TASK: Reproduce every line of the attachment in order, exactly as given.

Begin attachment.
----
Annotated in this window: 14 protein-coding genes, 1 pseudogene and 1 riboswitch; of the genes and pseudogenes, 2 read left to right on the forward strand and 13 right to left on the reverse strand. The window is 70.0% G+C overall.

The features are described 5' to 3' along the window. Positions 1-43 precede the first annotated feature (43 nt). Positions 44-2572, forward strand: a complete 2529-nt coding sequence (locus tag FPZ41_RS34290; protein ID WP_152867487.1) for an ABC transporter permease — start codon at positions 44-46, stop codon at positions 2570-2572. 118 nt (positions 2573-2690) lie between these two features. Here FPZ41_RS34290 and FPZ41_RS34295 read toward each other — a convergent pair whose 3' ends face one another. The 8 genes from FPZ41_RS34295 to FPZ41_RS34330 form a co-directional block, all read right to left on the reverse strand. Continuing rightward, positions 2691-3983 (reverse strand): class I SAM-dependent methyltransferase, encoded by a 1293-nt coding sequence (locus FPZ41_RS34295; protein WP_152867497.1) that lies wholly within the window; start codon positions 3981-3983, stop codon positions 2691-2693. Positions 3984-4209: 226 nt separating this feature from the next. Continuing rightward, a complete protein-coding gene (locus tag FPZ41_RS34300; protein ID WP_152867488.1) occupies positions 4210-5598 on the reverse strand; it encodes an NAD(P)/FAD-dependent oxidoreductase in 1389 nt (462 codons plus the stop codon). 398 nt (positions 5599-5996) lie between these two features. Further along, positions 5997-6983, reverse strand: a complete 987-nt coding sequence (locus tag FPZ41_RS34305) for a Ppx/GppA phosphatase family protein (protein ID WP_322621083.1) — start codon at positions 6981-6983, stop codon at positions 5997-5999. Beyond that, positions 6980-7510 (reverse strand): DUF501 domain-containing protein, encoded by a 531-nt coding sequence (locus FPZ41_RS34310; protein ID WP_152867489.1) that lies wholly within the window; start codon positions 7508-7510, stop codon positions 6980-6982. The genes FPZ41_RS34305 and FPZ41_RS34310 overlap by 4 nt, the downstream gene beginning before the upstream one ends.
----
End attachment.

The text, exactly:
Annotated in this window: 14 protein-coding genes, 1 pseudogene and 1 riboswitch; of the genes and pseudogenes, 2 read left to right on the forward strand and 13 right to left on the reverse strand. The window is 70.0% G+C overall.

The features are described 5' to 3' along the window. Positions 1-43 precede the first annotated feature (43 nt). Positions 44-2572, forward strand: a complete 2529-nt coding sequence (locus tag FPZ41_RS34290; protein ID WP_152867487.1) for an ABC transporter permease — start codon at positions 44-46, stop codon at positions 2570-2572. 118 nt (positions 2573-2690) lie between these two features. Here FPZ41_RS34290 and FPZ41_RS34295 read toward each other — a convergent pair whose 3' ends face one another. The 8 genes from FPZ41_RS34295 to FPZ41_RS34330 form a co-directional block, all read right to left on the reverse strand. Continuing rightward, positions 2691-3983 (reverse strand): class I SAM-dependent methyltransferase, encoded by a 1293-nt coding sequence (locus FPZ41_RS34295; protein WP_152867497.1) that lies wholly within the window; start codon positions 3981-3983, stop codon positions 2691-2693. Positions 3984-4209: 226 nt separating this feature from the next. Continuing rightward, a complete protein-coding gene (locus tag FPZ41_RS34300; protein ID WP_152867488.1) occupies positions 4210-5598 on the reverse strand; it encodes an NAD(P)/FAD-dependent oxidoreductase in 1389 nt (462 codons plus the stop codon). 398 nt (positions 5599-5996) lie between these two features. Further along, positions 5997-6983, reverse strand: a complete 987-nt coding sequence (locus tag FPZ41_RS34305) for a Ppx/GppA phosphatase family protein (protein ID WP_322621083.1) — start codon at positions 6981-6983, stop codon at positions 5997-5999. Beyond that, positions 6980-7510 (reverse strand): DUF501 domain-containing protein, encoded by a 531-nt coding sequence (locus FPZ41_RS34310; protein ID WP_152867489.1) that lies wholly within the window; start codon positions 7508-7510, stop codon positions 6980-6982. The genes FPZ41_RS34305 and FPZ41_RS34310 overlap by 4 nt, the downstream gene beginning before the upstream one ends.